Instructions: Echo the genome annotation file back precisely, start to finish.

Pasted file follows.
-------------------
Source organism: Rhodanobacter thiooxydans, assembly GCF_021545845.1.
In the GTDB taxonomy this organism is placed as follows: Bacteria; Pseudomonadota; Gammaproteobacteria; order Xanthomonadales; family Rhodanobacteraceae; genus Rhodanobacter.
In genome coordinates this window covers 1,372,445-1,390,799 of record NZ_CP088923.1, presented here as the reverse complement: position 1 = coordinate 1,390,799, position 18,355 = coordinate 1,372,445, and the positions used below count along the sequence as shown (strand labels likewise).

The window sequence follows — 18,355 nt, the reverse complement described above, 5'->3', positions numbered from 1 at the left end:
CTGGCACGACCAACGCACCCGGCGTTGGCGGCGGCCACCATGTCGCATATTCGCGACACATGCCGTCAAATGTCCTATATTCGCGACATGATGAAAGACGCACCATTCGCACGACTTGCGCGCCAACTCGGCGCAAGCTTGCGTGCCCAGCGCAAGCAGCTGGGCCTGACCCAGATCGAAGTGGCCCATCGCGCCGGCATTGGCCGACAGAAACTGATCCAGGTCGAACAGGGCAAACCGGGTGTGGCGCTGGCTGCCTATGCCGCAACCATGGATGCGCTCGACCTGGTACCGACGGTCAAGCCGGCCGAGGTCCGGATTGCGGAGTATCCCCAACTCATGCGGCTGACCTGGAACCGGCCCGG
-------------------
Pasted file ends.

Source organism: Rhodanobacter thiooxydans, assembly GCF_021545845.1.
In the GTDB taxonomy this organism is placed as follows: Bacteria; Pseudomonadota; Gammaproteobacteria; order Xanthomonadales; family Rhodanobacteraceae; genus Rhodanobacter.
In genome coordinates this window covers 1,372,445-1,390,799 of record NZ_CP088923.1, presented here as the reverse complement: position 1 = coordinate 1,390,799, position 18,355 = coordinate 1,372,445, and the positions used below count along the sequence as shown (strand labels likewise).

The window sequence follows — 18,355 nt, the reverse complement described above, 5'->3', positions numbered from 1 at the left end:
CTGGCACGACCAACGCACCCGGCGTTGGCGGCGGCCACCATGTCGCATATTCGCGACACATGCCGTCAAATGTCCTATATTCGCGACATGATGAAAGACGCACCATTCGCACGACTTGCGCGCCAACTCGGCGCAAGCTTGCGTGCCCAGCGCAAGCAGCTGGGCCTGACCCAGATCGAAGTGGCCCATCGCGCCGGCATTGGCCGACAGAAACTGATCCAGGTCGAACAGGGCAAACCGGGTGTGGCGCTGGCTGCCTATGCCGCAACCATGGATGCGCTCGACCTGGTACCGACGGTCAAGCCGGCCGAGGTCCGGATTGCGGAGTATCCCCAACTCATGCGGCTGACCTGGAACCGGCCCGG